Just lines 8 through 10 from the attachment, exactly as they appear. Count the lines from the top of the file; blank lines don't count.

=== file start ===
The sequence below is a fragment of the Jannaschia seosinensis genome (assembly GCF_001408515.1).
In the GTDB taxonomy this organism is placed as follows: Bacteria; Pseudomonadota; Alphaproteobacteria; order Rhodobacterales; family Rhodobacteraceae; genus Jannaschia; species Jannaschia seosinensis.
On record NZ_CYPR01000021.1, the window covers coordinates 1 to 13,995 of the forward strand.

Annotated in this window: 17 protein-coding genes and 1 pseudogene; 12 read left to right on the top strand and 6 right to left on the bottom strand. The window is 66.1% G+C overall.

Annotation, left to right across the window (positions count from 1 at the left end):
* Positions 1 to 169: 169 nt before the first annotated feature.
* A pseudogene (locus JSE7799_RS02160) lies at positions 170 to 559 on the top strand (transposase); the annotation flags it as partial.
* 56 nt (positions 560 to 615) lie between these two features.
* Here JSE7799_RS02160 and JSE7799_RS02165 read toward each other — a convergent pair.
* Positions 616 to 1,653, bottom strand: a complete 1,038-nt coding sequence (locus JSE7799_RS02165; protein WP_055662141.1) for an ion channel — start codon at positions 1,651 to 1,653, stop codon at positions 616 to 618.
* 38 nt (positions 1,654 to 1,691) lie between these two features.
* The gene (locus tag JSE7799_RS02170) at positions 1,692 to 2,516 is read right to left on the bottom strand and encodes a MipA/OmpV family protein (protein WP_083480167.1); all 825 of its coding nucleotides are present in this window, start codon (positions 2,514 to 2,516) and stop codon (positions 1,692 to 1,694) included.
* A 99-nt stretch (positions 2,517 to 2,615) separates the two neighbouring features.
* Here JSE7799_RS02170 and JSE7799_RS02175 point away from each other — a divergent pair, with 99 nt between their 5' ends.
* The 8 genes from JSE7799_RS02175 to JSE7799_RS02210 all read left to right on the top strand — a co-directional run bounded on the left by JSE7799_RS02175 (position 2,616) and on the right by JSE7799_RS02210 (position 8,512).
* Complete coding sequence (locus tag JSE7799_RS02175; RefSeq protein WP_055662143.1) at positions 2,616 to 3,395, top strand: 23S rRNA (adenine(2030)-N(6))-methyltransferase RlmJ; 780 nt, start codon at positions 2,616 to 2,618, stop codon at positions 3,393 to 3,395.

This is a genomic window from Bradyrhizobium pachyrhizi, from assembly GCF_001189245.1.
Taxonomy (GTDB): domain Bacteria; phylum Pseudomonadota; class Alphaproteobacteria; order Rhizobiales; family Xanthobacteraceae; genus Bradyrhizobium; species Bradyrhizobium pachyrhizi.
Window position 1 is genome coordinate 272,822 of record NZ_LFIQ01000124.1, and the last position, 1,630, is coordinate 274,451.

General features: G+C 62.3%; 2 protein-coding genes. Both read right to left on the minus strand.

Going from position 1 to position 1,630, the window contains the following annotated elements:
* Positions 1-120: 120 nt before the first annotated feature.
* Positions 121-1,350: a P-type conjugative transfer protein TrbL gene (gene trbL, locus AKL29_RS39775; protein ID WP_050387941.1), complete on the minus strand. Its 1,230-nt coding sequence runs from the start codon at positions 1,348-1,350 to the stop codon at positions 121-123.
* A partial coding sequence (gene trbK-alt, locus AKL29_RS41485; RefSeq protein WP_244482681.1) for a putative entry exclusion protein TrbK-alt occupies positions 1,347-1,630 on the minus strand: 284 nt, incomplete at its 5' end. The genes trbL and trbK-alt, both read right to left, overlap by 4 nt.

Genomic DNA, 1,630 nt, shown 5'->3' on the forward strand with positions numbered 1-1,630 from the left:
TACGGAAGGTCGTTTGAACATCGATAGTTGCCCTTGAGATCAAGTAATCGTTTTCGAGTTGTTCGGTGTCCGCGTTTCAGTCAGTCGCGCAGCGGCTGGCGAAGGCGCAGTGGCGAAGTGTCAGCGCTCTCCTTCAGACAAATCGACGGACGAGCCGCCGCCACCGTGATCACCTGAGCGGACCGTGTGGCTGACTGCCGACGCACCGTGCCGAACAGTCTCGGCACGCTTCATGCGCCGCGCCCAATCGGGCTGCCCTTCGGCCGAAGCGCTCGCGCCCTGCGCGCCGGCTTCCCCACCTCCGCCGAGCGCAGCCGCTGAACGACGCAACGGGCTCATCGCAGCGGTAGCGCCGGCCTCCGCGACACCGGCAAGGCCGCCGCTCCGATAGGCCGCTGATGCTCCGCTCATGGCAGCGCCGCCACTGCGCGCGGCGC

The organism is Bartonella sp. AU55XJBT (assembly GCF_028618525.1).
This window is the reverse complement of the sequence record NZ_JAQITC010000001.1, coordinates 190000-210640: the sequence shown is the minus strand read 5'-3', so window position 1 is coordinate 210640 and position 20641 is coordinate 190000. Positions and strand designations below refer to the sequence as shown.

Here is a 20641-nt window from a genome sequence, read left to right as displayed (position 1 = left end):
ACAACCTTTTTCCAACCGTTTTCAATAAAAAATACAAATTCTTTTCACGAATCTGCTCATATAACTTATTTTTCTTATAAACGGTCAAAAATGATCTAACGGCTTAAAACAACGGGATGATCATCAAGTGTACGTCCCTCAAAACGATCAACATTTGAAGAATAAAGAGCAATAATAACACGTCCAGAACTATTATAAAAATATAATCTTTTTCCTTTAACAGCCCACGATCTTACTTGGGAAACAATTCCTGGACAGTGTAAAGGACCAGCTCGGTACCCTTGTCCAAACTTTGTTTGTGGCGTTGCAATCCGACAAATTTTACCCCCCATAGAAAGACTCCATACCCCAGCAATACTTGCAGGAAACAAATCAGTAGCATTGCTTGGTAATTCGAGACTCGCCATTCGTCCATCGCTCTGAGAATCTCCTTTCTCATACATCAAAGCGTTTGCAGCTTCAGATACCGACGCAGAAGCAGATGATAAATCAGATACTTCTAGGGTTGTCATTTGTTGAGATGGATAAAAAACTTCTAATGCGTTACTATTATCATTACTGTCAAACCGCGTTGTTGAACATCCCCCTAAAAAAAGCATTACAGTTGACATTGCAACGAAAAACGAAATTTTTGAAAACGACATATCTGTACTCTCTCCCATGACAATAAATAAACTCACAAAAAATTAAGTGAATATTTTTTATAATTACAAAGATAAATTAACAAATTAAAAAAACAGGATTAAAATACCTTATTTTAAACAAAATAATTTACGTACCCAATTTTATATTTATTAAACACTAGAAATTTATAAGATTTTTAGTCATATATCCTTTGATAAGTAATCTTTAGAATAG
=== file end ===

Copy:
* 56 nt (positions 560 to 615) lie between these two features.
* Here JSE7799_RS02160 and JSE7799_RS02165 read toward each other — a convergent pair.
* Positions 616 to 1,653, bottom strand: a complete 1,038-nt coding sequence (locus JSE7799_RS02165; protein WP_055662141.1) for an ion channel — start codon at positions 1,651 to 1,653, stop codon at positions 616 to 618.